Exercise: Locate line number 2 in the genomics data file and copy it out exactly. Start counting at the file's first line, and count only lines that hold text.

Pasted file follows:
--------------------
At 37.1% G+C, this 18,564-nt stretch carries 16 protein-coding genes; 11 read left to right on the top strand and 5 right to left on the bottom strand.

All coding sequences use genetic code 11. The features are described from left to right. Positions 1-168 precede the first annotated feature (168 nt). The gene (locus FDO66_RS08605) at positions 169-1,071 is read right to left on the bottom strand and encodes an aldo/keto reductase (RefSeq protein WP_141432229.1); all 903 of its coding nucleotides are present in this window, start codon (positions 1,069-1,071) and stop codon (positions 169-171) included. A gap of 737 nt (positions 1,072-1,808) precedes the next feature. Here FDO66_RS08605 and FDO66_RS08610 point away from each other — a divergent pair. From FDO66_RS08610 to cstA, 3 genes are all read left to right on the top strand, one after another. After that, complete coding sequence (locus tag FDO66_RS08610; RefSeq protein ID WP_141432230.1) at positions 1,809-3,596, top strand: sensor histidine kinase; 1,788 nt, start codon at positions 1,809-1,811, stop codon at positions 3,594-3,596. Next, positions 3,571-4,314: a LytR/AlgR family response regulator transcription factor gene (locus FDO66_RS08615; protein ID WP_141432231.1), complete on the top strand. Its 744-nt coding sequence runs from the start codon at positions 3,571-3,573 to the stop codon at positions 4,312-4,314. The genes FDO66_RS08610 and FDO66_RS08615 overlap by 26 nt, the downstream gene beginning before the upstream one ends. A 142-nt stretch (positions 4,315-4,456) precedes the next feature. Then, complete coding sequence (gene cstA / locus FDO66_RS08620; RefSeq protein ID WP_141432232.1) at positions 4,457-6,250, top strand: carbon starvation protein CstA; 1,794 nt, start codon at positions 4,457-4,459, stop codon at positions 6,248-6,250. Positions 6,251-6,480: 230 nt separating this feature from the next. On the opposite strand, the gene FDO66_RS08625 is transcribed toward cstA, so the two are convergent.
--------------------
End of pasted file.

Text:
All coding sequences use genetic code 11. The features are described from left to right. Positions 1-168 precede the first annotated feature (168 nt). The gene (locus FDO66_RS08605) at positions 169-1,071 is read right to left on the bottom strand and encodes an aldo/keto reductase (RefSeq protein WP_141432229.1); all 903 of its coding nucleotides are present in this window, start codon (positions 1,069-1,071) and stop codon (positions 169-171) included. A gap of 737 nt (positions 1,072-1,808) precedes the next feature. Here FDO66_RS08605 and FDO66_RS08610 point away from each other — a divergent pair. From FDO66_RS08610 to cstA, 3 genes are all read left to right on the top strand, one after another. After that, complete coding sequence (locus tag FDO66_RS08610; RefSeq protein ID WP_141432230.1) at positions 1,809-3,596, top strand: sensor histidine kinase; 1,788 nt, start codon at positions 1,809-1,811, stop codon at positions 3,594-3,596. Next, positions 3,571-4,314: a LytR/AlgR family response regulator transcription factor gene (locus FDO66_RS08615; protein ID WP_141432231.1), complete on the top strand. Its 744-nt coding sequence runs from the start codon at positions 3,571-3,573 to the stop codon at positions 4,312-4,314. The genes FDO66_RS08610 and FDO66_RS08615 overlap by 26 nt, the downstream gene beginning before the upstream one ends. A 142-nt stretch (positions 4,315-4,456) precedes the next feature. Then, complete coding sequence (gene cstA / locus FDO66_RS08620; RefSeq protein ID WP_141432232.1) at positions 4,457-6,250, top strand: carbon starvation protein CstA; 1,794 nt, start codon at positions 4,457-4,459, stop codon at positions 6,248-6,250. Positions 6,251-6,480: 230 nt separating this feature from the next. On the opposite strand, the gene FDO66_RS08625 is transcribed toward cstA, so the two are convergent.